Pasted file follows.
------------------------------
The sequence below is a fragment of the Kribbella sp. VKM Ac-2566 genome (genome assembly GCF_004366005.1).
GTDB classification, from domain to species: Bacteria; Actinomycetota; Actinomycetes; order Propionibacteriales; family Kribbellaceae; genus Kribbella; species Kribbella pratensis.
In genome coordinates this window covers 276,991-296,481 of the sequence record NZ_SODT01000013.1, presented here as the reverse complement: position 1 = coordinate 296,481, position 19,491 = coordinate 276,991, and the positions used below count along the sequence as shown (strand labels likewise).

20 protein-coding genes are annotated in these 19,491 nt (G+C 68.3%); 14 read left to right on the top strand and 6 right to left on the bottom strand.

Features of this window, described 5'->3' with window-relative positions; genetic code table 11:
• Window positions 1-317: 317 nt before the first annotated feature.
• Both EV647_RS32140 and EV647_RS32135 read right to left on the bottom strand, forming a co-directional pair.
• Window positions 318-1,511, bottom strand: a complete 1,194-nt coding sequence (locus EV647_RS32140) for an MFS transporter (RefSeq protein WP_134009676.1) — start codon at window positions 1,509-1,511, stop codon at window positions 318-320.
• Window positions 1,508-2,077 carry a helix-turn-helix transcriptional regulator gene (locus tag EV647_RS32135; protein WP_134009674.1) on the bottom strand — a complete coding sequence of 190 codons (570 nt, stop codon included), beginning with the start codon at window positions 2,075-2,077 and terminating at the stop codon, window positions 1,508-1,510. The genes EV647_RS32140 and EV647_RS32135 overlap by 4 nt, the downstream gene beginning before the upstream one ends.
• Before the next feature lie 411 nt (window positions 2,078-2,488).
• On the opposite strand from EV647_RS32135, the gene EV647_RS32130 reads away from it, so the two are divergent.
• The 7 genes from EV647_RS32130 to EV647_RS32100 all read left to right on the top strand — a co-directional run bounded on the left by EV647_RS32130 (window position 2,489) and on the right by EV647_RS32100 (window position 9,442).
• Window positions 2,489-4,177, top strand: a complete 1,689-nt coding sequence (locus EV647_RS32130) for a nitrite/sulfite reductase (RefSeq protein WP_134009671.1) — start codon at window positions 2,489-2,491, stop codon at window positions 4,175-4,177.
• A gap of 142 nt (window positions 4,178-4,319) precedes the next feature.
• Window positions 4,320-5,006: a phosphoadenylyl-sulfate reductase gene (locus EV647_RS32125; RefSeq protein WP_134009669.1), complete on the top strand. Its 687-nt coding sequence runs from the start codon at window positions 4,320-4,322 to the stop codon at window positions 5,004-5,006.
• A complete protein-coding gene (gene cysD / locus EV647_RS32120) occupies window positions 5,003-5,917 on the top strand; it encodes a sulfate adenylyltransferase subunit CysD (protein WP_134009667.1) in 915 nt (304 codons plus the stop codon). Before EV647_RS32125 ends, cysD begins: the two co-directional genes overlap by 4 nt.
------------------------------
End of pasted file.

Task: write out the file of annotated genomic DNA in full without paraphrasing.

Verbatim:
The sequence below is a fragment of the Kribbella sp. VKM Ac-2566 genome (genome assembly GCF_004366005.1).
GTDB classification, from domain to species: Bacteria; Actinomycetota; Actinomycetes; order Propionibacteriales; family Kribbellaceae; genus Kribbella; species Kribbella pratensis.
In genome coordinates this window covers 276,991-296,481 of the sequence record NZ_SODT01000013.1, presented here as the reverse complement: position 1 = coordinate 296,481, position 19,491 = coordinate 276,991, and the positions used below count along the sequence as shown (strand labels likewise).

20 protein-coding genes are annotated in these 19,491 nt (G+C 68.3%); 14 read left to right on the top strand and 6 right to left on the bottom strand.

Features of this window, described 5'->3' with window-relative positions; genetic code table 11:
• Window positions 1-317: 317 nt before the first annotated feature.
• Both EV647_RS32140 and EV647_RS32135 read right to left on the bottom strand, forming a co-directional pair.
• Window positions 318-1,511, bottom strand: a complete 1,194-nt coding sequence (locus EV647_RS32140) for an MFS transporter (RefSeq protein WP_134009676.1) — start codon at window positions 1,509-1,511, stop codon at window positions 318-320.
• Window positions 1,508-2,077 carry a helix-turn-helix transcriptional regulator gene (locus tag EV647_RS32135; protein WP_134009674.1) on the bottom strand — a complete coding sequence of 190 codons (570 nt, stop codon included), beginning with the start codon at window positions 2,075-2,077 and terminating at the stop codon, window positions 1,508-1,510. The genes EV647_RS32140 and EV647_RS32135 overlap by 4 nt, the downstream gene beginning before the upstream one ends.
• Before the next feature lie 411 nt (window positions 2,078-2,488).
• On the opposite strand from EV647_RS32135, the gene EV647_RS32130 reads away from it, so the two are divergent.
• The 7 genes from EV647_RS32130 to EV647_RS32100 all read left to right on the top strand — a co-directional run bounded on the left by EV647_RS32130 (window position 2,489) and on the right by EV647_RS32100 (window position 9,442).
• Window positions 2,489-4,177, top strand: a complete 1,689-nt coding sequence (locus EV647_RS32130) for a nitrite/sulfite reductase (RefSeq protein WP_134009671.1) — start codon at window positions 2,489-2,491, stop codon at window positions 4,175-4,177.
• A gap of 142 nt (window positions 4,178-4,319) precedes the next feature.
• Window positions 4,320-5,006: a phosphoadenylyl-sulfate reductase gene (locus EV647_RS32125; RefSeq protein WP_134009669.1), complete on the top strand. Its 687-nt coding sequence runs from the start codon at window positions 4,320-4,322 to the stop codon at window positions 5,004-5,006.
• A complete protein-coding gene (gene cysD / locus EV647_RS32120) occupies window positions 5,003-5,917 on the top strand; it encodes a sulfate adenylyltransferase subunit CysD (protein WP_134009667.1) in 915 nt (304 codons plus the stop codon). Before EV647_RS32125 ends, cysD begins: the two co-directional genes overlap by 4 nt.